As a member of the trauma team at one of only two level-I trauma centers in Houston, I see all types of injuries, ranging from non-accidental trauma (violence, suicide, abuse) to accidental trauma (occupational, motor vehicle). No matter the circumstance of the injury, these experiences can be upsetting.
Emotionally, the hardest part about being a trauma surgeon is delivering bad news. Families often arrive to the hospital only knowing that their loved one has been hurt, but still having hope that everything will be OK.
It feels awful to take that hope away, and tell them that their loved one has died before they could even say goodbye. Telling parents that their child has died is particularly heartbreaking for me as a parent.
While it can be difficult to cope with the emotions that I experience at the hospital, I have learned to take my emotional temperature more frequently.
Emotional and physical care
The first thing I want to do after a really emotional day is hug my spouse and my children. I’m aware that tomorrow is not promised, so the time with them feels precious after seeing someone else’s loved one taken from them.
I recognize that seeing tragedy frequently can cause disengagement and burnout, and this is certainly not unique to trauma care. When I feel emotionally injured, I do what is needed to give myself time to heal.
A big part of avoiding disengagement is health maintenance. I exercise frequently. In particular, running always makes me feel better. I also play tennis about once a week and try to play golf with my dad once a month (my golf shots generate lots of laugh therapy).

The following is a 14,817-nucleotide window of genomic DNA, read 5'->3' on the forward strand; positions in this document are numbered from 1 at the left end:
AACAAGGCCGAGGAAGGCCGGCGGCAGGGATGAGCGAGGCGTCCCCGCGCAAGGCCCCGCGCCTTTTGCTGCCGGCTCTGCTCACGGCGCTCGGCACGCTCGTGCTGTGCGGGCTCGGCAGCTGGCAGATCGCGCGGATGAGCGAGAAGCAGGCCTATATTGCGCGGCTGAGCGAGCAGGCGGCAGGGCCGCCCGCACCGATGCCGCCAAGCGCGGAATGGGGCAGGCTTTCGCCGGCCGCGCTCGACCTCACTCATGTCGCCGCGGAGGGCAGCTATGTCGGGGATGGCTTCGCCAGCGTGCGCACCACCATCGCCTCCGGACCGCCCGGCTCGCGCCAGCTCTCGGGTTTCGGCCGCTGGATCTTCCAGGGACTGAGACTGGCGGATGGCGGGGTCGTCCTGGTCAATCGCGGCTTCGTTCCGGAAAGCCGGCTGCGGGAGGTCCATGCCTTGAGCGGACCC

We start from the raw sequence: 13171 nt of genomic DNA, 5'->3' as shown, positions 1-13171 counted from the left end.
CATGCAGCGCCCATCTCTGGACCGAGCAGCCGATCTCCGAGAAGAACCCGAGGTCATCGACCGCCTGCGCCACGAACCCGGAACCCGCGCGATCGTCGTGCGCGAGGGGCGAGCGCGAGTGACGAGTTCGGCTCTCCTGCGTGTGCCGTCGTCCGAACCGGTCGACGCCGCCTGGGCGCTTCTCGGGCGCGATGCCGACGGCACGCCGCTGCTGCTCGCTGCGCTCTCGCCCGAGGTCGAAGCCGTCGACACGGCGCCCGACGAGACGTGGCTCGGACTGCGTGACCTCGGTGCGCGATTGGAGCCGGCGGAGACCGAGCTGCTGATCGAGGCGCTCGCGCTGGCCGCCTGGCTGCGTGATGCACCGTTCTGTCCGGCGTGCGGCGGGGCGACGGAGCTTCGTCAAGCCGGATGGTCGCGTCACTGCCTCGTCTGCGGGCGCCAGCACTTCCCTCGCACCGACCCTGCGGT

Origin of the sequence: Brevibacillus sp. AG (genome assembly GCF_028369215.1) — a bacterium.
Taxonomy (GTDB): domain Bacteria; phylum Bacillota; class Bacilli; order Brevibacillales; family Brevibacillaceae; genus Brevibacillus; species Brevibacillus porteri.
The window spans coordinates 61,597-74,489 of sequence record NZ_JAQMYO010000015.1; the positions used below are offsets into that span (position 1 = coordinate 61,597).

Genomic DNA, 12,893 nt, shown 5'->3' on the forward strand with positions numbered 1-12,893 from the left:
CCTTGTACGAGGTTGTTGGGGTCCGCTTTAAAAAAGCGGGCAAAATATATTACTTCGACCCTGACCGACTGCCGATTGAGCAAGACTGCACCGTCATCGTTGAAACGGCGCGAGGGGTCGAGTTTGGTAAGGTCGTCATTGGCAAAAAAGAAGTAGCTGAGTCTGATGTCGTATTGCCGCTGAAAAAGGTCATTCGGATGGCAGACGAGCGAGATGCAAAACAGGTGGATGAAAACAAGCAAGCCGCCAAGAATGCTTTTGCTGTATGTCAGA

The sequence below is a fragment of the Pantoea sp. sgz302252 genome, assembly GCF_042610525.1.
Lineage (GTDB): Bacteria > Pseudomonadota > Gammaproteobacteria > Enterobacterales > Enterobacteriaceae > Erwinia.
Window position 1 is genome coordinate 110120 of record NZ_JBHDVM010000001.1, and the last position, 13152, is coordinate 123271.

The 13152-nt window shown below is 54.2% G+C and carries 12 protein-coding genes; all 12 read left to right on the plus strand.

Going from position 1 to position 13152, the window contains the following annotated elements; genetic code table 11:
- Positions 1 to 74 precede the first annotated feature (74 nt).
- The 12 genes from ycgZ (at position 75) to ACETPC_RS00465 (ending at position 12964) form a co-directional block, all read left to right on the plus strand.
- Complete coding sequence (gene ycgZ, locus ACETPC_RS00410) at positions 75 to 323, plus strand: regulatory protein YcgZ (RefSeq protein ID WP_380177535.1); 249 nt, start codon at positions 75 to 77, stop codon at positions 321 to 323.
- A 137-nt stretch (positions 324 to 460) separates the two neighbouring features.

For me, these activities are crucial to having the physical and emotional reserve to handle the stressors and challenges of work, and managing the emotional hazards of trauma care.
Healthy vs. unhealthy criticism
While redirecting my attention at home comes naturally to me at this point in my career, I have experienced some difficulty letting go at times. As I’ve grown more confident in my clinical skills, I am usually certain that I did everything in my power to help my patients, and I am able to focus on my personal life without guilt.
This was not easy when I was a younger surgeon, and I lay awake at night wondering if I had made the right choices at work. Over time, I have learned to recognize that the outcome is not always in my hands.
There is also comfort in our peer-led case review process. Having colleagues who support one another while trying to improve performance is critical. I am proud to say that I work with a group of people who hold me accountable for the care I provide, but simultaneously show respect and even empathy for the difficulty of our work.
As an educator, it is also important to be aware of the impact this work is having on student and resident learners. Particularly with residents, there are often signs (such as sarcasm or a short temper) that suggest they may be out of balance. When I note that a trainee seems out of balance, I try to encourage them. Usually, there is no deficit of passion, but their perspective has changed.
Passion is healthy, but passion without balance can be professionally disastrous. I encourage trainees who are experiencing this to take some space from their work to maintain a healthy perspective. There is no simple formula that fits everyone to ensure their wellbeing. It varies from individual to individual.
So, what have all of these experiences taught me? Seeing tragedy strike people suddenly and without warning has definitely made me a more careful person. I think a lot about safety and security now, and it reminds me frequently that tomorrow is not promised.
-By Dr. Chad Wilson, associate professor of surgery at Baylor College of Medicine and director of trauma at Harris Health System’s Ben Taub Hospital